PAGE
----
It is being called the kingfisher factor, and is a striking indication of how things have changed on Britain's canal network. On waterways which a generation ago were clogged with grime and pollution, a massive clean-up has taken place. And, with wildlife flourishing as never before, Britain's most strikingly beautiful bird – the kingfisher – is making a comeback.
But they are not only becoming increasingly common on rural canals. With their spectacular cobalt-blue and chestnut plumage, kingfishers can be seen on the Regent's Canal at Islington in north London, and in cities such as Leeds and Manchester. The birds are often spotted, for example, near the British Waterways offices at Fearns Wharf on the Aire and Calder Navigation – just two minutes' walk from Leeds city centre. This summer, despite the wet weather, 300 kingfisher sightings were recorded by the public during British Waterways' fourth National Waterway Wildlife Survey. The study, which had a special focus on the bird, indicated healthy populations in many places on the 2,200-mile canal network.
It is a far cry from as recently as 20 years ago, when many canals, especially urban ones, were in effective foul-smelling dumping grounds covered in scum. The poet Philip Larkin, witnessing the typical sights of England from a train, wrote in The Whitsun Weddings in 1964 of "canals with floatings of industrial froth". But money has been poured into regeneration and the water-borne motorways of the Industrial Revolution have been revived as valued amenities.
The presence of a canal nearby can add 25 per cent to the value of a house, for example, and their importance for wildlife is increasingly being recognised, especially as "corridors" that different species can move along. The presence of wildlife, in turn, proves that a canal is healthy.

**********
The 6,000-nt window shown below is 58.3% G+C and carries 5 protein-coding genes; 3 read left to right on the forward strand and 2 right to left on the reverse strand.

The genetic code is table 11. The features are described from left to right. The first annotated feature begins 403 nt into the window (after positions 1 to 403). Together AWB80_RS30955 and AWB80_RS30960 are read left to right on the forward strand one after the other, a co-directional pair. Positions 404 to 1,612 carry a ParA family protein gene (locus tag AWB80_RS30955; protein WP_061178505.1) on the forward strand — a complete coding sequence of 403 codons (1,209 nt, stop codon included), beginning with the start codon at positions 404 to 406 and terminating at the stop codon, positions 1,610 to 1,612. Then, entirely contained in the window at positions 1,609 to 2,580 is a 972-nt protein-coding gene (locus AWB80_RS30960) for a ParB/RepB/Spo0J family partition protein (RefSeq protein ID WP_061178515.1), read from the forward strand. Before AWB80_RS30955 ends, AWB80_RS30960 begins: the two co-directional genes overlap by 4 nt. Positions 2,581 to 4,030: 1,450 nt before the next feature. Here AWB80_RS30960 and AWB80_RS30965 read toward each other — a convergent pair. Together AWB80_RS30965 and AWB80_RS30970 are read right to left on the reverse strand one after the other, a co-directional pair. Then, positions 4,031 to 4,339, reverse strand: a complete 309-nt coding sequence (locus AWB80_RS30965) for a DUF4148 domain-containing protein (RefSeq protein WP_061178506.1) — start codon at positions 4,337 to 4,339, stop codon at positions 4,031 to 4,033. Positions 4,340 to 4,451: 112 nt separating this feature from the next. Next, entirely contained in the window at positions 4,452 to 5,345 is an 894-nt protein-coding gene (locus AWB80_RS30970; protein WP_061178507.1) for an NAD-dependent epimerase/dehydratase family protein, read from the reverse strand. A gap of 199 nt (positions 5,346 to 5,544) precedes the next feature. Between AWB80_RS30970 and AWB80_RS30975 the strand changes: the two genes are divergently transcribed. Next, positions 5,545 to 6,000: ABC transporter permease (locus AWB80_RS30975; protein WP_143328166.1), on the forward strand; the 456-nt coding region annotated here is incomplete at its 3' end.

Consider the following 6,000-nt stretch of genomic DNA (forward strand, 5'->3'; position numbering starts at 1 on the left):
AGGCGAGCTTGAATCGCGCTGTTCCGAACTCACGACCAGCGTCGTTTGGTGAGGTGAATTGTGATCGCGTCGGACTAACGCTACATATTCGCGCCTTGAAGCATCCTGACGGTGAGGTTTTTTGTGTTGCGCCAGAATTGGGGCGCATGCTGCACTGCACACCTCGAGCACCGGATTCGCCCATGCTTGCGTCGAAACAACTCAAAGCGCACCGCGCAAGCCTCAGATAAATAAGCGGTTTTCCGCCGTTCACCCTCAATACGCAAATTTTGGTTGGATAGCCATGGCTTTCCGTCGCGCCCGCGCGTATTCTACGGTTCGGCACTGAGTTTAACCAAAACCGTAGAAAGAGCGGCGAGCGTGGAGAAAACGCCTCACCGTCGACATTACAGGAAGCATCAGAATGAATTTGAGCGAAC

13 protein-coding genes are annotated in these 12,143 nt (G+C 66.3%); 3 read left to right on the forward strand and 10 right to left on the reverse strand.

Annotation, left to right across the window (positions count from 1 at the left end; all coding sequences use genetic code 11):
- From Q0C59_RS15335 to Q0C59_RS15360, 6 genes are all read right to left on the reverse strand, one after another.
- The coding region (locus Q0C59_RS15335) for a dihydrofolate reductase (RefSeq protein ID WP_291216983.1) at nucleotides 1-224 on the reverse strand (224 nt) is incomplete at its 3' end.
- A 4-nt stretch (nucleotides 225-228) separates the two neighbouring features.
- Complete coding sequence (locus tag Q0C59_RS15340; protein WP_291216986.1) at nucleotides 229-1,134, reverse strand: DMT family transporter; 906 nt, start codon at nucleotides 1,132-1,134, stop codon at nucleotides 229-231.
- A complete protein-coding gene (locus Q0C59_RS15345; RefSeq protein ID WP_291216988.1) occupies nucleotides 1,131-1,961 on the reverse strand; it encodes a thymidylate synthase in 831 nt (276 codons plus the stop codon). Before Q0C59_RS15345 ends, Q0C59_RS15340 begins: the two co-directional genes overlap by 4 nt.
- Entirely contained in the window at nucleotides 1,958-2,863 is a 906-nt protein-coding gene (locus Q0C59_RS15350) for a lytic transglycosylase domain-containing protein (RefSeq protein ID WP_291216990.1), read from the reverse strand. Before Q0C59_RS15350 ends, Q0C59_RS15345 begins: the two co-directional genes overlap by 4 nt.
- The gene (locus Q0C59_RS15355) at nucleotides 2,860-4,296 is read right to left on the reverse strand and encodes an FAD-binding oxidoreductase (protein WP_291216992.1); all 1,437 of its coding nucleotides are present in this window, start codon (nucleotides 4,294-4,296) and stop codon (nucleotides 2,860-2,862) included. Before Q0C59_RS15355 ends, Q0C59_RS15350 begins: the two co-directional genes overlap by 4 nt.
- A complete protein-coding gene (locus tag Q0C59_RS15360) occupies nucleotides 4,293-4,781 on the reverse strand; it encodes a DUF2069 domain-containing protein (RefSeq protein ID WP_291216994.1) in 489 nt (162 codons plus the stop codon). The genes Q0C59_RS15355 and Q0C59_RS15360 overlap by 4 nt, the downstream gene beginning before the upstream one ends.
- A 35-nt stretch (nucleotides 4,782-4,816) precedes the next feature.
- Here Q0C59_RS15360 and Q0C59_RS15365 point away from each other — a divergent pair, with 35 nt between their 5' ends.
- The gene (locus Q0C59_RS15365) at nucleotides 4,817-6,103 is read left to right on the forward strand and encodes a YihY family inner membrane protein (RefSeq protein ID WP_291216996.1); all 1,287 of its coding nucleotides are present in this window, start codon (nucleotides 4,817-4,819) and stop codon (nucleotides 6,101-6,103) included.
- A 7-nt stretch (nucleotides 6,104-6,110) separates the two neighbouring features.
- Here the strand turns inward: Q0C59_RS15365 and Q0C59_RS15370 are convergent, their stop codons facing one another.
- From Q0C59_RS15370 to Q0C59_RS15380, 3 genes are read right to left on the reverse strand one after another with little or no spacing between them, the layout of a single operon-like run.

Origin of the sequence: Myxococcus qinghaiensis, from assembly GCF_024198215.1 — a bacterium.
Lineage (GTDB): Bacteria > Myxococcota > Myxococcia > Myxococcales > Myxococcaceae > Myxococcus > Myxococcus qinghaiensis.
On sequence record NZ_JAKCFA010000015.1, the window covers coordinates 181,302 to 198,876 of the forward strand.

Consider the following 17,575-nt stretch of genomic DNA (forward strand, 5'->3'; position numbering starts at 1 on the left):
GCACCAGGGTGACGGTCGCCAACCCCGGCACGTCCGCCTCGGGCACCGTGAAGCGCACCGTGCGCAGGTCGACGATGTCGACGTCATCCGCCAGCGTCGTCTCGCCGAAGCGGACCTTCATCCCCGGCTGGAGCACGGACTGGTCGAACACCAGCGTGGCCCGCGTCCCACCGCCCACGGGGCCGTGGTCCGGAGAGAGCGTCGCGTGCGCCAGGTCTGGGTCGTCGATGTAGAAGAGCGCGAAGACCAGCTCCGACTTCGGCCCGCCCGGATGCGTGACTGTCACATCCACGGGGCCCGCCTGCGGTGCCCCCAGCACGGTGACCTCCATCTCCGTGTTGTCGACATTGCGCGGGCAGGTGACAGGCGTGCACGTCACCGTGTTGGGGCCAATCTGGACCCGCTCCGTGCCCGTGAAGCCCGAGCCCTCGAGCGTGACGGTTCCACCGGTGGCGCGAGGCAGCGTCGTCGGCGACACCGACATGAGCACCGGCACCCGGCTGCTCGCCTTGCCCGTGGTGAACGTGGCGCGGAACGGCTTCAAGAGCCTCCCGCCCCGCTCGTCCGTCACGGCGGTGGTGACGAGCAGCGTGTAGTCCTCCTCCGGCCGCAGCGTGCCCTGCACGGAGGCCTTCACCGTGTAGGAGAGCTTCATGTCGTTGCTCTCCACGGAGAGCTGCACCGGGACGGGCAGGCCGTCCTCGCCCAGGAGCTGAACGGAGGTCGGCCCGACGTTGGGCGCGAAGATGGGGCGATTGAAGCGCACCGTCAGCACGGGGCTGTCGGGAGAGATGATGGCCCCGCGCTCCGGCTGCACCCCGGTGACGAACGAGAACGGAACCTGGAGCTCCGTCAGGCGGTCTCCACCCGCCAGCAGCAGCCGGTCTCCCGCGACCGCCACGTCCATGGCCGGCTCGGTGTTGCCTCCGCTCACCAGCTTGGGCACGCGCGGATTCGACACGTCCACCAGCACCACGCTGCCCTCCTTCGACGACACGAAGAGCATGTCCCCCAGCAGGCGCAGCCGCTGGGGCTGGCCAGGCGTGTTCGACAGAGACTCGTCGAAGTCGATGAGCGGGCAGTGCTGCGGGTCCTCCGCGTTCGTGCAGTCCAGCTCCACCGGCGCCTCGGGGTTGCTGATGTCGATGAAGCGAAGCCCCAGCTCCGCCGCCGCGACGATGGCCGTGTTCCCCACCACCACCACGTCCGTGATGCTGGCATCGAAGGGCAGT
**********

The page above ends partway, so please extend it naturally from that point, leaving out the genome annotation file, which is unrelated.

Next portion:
"We are delighted to hear of so many sightings of kingfishers on our waterways," said Mark Robinson, the national ecology manager at British Waterways. "As well as being a strikingly beautiful bird, kingfishers are an important indicator of the general health of the waterway ecosystem. Like the big cats on the African plains, kingfishers are at the top of the waterway food chain. They need fish to feed on, and fish need small invertebrates, and so on.
"Good populations of kingfishers, even in urban areas, show the important role that waterways have in greening our towns and cities by providing wildlife corridors which help to sustain populations of a variety of both common and endangered species including bats, water voles and otters."
As a direct result of the poll findings, several schemes to improve kingfisher habitats are planned, including the installation of boxes, posts and tunnels at the Regent's Canal, the Staffordshire and Worcestershire Canal and the Grand Union Canal at Leighton Buzzard in Bedfordshire.
More than 4,000 bird sightings were recorded during the survey. The kingfisher was the fourth most-common species spotted, behind the mallard, mute swan and grey heron. There were also plenty of sightings of some of Britain's rarer species, including water voles, otters and bats. Other, more unexpected animals which were reported were seals and an alligator snapping turtle – the largest freshwater turtle in North America.
The survey shows that the warm autumn which followed the wet summer has caused confusion in the animal kingdom. Common darter dragonflies, which have normally disappeared by this time of year, are still about, while two unusual southern insects – the saw fly and a grizzled skipper butterfly – have been seen in the Midlands for the first time.
There has, however, been no repeat of the alleged sighting of a crocodile in the Stroudwater canal in Gloucestershire two years ago. "We investigated this, and it was probably a large pike," Mr Robinson said. "At least we think it was. We haven't had any records since, and as far as we know, we haven't lost any dog-walkers."
The species discovered
Mallard (431 sightings)
Mute swan (382)
Grey heron (366)
Damsel fly (148)
Grass snake (89)
Water vole (71)